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1970s Class Notes.


William P. Boswell was elected a freeman of the Worshipful Company of Scriveners. He was sworn in to the nearly 700-year-old livery company at Guildhall in London on April 26. He subsequently was elected a freeman of the City of London, which he is given to understand may permit him to herd sheep across Tower Bridge, if the mood strikes.

Ronald Castille, retired chief justice of the Pennsylvania Supreme Court, was elected to the board of the Pennsylvania Legal Aid Network. The board supervises and accounts for federal and state funding for agencies that provide legal services to indigent citizens.  

Two Law alumni teamed up with a Darden graduate to write about growing up together in the 1950s and early 60s in a small town, where they and their “zany friends; mess up just about everything they touch— from regular school, to dancing school, church, sports, scouting and, eventually, dating—all  under the sometimes not-so-watchful eyes of the well-intentioned adults around them.” “Not Exactly Rocket Scientists and Other Stories” is the work of Gilbert Schill and John Macilroy ’74, along with Robert Hamilton (Darden ’74). Their stories have caught the attention of both novelist Pat Conroy and actor/screenwriter Tony Dow, who played Wally on “Leave It to Beaver.”


George House was recognized as a leader in environmental law in the 2017 Chambers USA: America’s Leading Lawyers for Business. House practices with Brooks Pierce in Greensboro, N.C.

Douglas P. Rucker Jr. was named to Super Lawyers Virginia for professional liability:  defense. Rucker concentrates his practice in contract law and business and professional litigation at Sands Anderson in Richmond.


Jay Waldron is being inducted into the U.S. Rugby Hall of Fame. His rugby career spans nearly five decades and both coasts of the United States. He began playing in 1968 at UVA, where he continued to play until he graduated from the Law School. Waldron then played for the Portland RFC on the West Coast through 1984. He next joined the Portland Old Boars and the Owls until 1998. Waldron has been recognized for his accomplishments as a trial and appellate lawyer in environmental and energy law with Schwabe, Williamson & Wyatt in Portland, Ore. In addition to rugby, Waldron has been a triathlete and a university boxing champion. He has taken adventure motorcycle and rafting trips on six continents. Waldron has been married to his wife, Karen, for 48 years; their son, Shane, coaches for the Los Angeles Rams.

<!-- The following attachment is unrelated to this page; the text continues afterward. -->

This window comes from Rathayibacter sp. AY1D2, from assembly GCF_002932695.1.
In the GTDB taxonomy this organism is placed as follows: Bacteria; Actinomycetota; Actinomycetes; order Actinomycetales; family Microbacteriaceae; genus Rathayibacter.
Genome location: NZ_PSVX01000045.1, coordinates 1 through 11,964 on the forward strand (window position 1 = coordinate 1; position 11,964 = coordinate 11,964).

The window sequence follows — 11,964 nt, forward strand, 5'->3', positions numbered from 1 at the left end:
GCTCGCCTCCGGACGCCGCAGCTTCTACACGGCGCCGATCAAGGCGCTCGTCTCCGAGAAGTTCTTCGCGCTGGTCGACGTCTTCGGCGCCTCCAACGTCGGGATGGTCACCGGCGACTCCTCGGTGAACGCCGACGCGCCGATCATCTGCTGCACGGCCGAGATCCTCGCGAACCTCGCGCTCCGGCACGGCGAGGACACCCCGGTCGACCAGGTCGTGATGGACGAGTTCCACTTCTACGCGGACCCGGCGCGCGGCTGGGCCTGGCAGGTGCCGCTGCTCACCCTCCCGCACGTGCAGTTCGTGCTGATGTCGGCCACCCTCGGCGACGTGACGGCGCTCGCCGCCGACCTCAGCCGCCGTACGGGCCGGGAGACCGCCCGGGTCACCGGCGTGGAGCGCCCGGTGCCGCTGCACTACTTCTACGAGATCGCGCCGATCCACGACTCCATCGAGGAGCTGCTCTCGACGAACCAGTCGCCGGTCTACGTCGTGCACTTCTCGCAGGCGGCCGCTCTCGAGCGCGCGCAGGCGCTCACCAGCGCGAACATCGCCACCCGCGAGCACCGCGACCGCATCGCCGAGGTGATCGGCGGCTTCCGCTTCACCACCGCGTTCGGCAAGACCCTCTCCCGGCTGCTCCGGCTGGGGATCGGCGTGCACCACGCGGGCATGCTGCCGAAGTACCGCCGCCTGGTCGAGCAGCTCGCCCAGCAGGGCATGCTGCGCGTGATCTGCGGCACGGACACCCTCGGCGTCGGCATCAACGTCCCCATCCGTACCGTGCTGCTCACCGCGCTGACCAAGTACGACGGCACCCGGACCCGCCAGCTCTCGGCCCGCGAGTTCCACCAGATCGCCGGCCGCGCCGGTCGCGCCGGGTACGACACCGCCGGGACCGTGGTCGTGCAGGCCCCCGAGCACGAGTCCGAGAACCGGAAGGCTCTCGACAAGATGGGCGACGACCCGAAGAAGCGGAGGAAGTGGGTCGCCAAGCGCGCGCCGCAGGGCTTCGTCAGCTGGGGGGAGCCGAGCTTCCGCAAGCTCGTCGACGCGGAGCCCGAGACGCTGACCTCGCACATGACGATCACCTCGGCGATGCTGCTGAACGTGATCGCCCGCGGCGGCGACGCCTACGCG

Lee Mercier is on track to retire at the end of this year, but will continue to administer trusts for disabled adults and minor beneficiaries. He attended his 50th reunion at Princeton and was on a mission to look for classmates who also graduated from UVA Law. He sends his best wishes to all.


Andrew Kane '76After working in law and public finance for 42 years, Andrew Kane recently retired as a managing director from D.A. Davidson & Co., a regional brokerage firm, where he specialized in the securitization of both affordable housing municipal debt and public infrastructure. Previously, he had been a partner with Ballard Spahr, practicing in Philadelphia and Denver. “Now empty- nesting in Denver with my wife, Diane, we have begun spending summers in coastal Maine. Our adult twins both work and live in San Francisco. As I embark on the next chapter of periodic consulting and board memberships, I would enjoy hearing from classmates and school friends at”


Former U.S. Rep. J. Randy Forbes joined the government law and policy practice’s federal team in the Washington, D.C., office of Greenberg Traurig. Forbes is a senior director with the firm and represents major corporations and governmental entities before the U.S. Congress and the executive branch. 

Cynthia D. Kinser, the first female chief justice of the Supreme Court of Virginia and senior counsel at the law firm Gentry Locke, was honored by having her portrait hung at the court on June 9. Kinser spent 17 years on the court, with more than three years as chief justice. She retired from the bench in 2014, and a year later joined the Roanoke firm as senior counsel, where she focuses on appeals, criminal matters and government investigations.  “An accomplished legal scholar, Justice Cynthia Kinser is a pioneer in her field and one of the most consequential women in Virginia history,” said Gentry Locke managing partner Monica Taylor Monday, who spoke at the portrait reception.  “She is the only woman to serve as chief justice of the Supreme Court of Virginia, and the only woman to lead one of the three branches of Virginia’s government.  And she is one of a small group of women who have held high office in Virginia. She is an inspiration to women and attorneys in Virginia and nationwide.”